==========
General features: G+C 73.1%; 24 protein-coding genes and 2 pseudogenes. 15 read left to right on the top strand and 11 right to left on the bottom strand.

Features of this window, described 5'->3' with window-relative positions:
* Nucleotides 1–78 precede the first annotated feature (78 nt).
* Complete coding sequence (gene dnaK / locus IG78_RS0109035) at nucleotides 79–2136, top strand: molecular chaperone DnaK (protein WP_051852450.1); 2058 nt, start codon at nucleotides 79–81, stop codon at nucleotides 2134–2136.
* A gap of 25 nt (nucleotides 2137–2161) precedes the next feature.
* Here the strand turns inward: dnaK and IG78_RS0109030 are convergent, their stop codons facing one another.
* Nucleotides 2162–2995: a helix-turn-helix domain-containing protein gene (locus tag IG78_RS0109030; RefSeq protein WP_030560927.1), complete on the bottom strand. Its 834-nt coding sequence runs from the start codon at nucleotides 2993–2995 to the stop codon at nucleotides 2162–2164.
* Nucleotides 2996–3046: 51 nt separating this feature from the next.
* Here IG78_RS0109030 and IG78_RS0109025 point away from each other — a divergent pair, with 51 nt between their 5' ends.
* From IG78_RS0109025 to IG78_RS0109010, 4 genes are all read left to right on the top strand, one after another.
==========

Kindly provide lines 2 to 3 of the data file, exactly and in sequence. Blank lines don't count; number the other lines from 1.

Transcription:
Features of this window, described 5'->3' with window-relative positions:
* Nucleotides 1–78 precede the first annotated feature (78 nt).